Prince George ‘has Essex accent’ but Princess Charlotte ‘speaks Queen’s English’

Kate Middleton and Prince William's three children have picked up different accents in their latest appearance on social media, language experts have claimed.

Prince George, seven, Princess Charlotte, five, and Prince Louis, two, asked Sir David Attenborough questions about the natural world in a rare video last week.

Language experts have analysed their pronunciations and claimed that Princess Charlotte speaks more of a posh "Queen's English" like her mother, Kate.

Her two brothers are said to have picked up a trace of Estuary accent, which is a mix between Southern Standard English and cockney accents and typically found in Essex.

At the beginning of the clip, Prince George says: "Hi David Attenborough, what animal do you think will become extinct next?"

Professor Jane Setter, who teaches phonetics at the University of Reading, explained: "The accent they have, particularly George, sounds very like Southern Standard British English with some features of Estuary English.

"This is not unexpected as William and Harry both have features of Estuary English in their accent.

"The only feature of Estuary English George has in this very short clip is a vocalised 'L' – so a vowel at the end of 'animal' rather than the 'L' sound – and this is a feature of Estuary English."

She added that Charlotte and Louis both sound "entirely typical" for children of their age from a Standard Southern British English accent background.

Pronunciation specialist Dr Geoff Lindsey agreed with Professor Setter and said that there are traces of an Estuary accent in Prince George's speech, found again in the way he pronounced the "L" in "animal".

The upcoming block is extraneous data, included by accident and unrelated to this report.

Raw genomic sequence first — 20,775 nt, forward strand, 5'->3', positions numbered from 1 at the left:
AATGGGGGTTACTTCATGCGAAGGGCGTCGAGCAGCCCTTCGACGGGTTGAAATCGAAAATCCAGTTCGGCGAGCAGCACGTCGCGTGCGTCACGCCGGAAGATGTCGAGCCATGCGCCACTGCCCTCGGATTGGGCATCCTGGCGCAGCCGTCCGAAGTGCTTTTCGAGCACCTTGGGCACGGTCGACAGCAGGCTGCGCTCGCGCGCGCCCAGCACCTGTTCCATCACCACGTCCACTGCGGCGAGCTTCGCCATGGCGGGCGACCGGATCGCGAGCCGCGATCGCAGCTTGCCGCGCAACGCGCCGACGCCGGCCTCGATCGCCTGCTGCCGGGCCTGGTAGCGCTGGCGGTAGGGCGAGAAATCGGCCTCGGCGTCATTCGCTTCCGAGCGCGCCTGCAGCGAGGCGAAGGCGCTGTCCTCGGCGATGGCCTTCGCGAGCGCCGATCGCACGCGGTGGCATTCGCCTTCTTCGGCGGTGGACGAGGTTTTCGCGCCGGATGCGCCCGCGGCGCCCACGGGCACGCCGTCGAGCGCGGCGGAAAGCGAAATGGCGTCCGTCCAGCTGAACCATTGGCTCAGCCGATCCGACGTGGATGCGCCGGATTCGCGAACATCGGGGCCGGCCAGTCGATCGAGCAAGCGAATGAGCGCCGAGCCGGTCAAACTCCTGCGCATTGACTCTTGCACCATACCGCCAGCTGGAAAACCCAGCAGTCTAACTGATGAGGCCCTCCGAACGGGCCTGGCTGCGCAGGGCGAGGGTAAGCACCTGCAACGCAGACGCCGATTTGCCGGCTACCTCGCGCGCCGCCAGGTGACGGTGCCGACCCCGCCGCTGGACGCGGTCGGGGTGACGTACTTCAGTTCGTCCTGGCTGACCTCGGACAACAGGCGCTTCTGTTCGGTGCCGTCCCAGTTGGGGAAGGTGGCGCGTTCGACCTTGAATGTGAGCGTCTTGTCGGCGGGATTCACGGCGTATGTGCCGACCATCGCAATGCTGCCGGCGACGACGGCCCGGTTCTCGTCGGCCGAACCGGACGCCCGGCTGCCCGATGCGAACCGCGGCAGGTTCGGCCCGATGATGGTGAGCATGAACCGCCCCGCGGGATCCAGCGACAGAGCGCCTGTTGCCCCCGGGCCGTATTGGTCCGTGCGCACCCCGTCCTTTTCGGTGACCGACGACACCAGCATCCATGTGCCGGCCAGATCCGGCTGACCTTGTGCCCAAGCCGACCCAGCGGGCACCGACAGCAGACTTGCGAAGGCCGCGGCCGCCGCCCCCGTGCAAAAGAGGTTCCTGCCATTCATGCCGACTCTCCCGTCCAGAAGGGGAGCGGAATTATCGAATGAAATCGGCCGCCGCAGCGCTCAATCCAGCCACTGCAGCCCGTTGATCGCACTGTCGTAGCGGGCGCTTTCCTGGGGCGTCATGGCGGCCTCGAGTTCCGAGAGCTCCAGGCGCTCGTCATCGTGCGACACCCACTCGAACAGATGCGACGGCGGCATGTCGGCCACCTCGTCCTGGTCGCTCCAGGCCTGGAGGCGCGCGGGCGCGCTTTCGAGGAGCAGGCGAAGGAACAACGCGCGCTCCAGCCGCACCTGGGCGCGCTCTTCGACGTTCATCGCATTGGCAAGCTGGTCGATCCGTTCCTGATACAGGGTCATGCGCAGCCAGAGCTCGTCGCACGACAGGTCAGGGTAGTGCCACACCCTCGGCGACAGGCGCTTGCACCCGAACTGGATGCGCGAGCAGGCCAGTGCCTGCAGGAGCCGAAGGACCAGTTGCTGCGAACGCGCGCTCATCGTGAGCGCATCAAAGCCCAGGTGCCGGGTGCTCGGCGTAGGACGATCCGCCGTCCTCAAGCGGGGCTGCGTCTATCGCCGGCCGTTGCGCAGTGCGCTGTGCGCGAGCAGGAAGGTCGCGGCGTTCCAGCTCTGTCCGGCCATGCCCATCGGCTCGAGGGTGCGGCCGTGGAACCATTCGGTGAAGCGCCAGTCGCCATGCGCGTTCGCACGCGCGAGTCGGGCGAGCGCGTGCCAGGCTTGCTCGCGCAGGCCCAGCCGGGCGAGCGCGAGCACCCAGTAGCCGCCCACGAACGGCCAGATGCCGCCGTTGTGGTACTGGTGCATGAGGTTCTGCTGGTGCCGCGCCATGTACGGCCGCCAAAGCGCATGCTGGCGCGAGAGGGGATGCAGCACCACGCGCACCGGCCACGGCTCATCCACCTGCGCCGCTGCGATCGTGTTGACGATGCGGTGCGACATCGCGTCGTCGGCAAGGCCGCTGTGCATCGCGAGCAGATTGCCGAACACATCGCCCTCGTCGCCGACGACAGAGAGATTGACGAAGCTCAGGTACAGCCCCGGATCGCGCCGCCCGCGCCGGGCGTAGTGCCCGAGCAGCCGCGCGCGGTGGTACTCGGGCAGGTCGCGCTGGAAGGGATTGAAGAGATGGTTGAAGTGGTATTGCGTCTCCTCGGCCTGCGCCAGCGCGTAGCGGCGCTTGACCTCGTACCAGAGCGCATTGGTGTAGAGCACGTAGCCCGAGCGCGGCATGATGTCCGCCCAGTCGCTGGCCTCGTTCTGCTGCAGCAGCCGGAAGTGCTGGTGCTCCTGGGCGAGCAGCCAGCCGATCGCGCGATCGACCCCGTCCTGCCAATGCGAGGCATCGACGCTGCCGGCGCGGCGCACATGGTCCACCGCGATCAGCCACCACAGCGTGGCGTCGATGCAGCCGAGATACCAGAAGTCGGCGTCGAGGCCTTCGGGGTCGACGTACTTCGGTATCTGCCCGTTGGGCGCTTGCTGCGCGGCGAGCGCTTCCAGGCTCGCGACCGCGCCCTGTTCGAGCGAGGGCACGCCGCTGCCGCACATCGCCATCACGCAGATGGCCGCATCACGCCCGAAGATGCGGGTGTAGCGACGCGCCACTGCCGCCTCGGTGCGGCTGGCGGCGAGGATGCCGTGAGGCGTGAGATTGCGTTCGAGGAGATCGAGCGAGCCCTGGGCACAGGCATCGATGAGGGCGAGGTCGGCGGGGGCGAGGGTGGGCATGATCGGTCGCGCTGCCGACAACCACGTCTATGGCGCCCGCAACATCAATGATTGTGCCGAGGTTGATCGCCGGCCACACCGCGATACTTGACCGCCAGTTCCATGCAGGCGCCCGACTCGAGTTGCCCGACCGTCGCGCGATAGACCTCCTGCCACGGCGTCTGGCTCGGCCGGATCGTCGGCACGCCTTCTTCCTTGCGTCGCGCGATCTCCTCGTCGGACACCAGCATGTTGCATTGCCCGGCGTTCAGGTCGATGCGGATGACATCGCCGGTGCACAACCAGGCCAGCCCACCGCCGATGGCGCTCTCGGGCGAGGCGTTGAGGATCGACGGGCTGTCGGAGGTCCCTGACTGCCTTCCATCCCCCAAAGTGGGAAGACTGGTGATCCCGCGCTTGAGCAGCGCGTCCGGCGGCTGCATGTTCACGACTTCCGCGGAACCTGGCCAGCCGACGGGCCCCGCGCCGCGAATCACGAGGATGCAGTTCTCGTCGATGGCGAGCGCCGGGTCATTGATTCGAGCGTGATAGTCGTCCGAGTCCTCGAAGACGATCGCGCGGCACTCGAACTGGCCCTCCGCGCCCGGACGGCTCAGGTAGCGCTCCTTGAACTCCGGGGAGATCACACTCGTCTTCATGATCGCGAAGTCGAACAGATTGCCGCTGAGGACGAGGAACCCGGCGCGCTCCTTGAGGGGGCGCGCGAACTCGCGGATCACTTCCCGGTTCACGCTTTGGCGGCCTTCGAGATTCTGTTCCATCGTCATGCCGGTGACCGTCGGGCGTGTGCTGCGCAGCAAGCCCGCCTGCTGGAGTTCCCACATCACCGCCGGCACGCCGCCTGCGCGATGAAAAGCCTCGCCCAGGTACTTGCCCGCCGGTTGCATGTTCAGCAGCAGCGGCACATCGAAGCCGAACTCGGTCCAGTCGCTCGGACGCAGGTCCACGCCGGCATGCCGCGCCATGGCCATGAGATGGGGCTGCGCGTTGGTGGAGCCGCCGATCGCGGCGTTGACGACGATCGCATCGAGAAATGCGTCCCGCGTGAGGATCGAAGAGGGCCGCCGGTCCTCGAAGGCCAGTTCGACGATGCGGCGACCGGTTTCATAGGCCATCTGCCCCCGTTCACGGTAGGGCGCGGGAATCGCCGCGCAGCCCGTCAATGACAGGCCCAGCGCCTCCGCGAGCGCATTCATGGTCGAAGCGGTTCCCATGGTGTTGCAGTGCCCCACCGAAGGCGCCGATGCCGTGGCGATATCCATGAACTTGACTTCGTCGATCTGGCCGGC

"The main feature in George's speech which is vaguely Estuary-ish is his 'L' vocalisation," he said.

"This means pronouncing final L rather like 'w', so that 'animal' becomes more like 'animaw'."

Dr Lindsey said the accent is very widespread that it can be found in speeches of their father William and British Prime Minister Boris Johnson.

The expert also found Prince Louis speaking in a similar accent, explaining: "Prince Louis pronounces 'like' in a rather Estuary-ish way, so that it begins more like 'lark' than 'lack'.

"Again, his father Prince William does exactly the same thing."

In contrast, Princess Charlotte sounded "posher" than her brothers with an accent closer to her mother, the Duchess of Cambridge.

Southern Standard British English, known as Received Pronunciation, is also nicknamed the "Queen's English".

The International Phonetic Association defines it as: "An accent of the south-east of England which operates as a prestige norm there and (to varying degrees) in other parts of the British Isles and beyond."

Estuary English is an accent which can be found in locations including Essex, Milton Keynes and Oxford and is a mix between South Standard English and Cockney.

Celebrities who are noted for their Estuary accents include Ricky Gervais, Russell Brand and Jonathan Ross.

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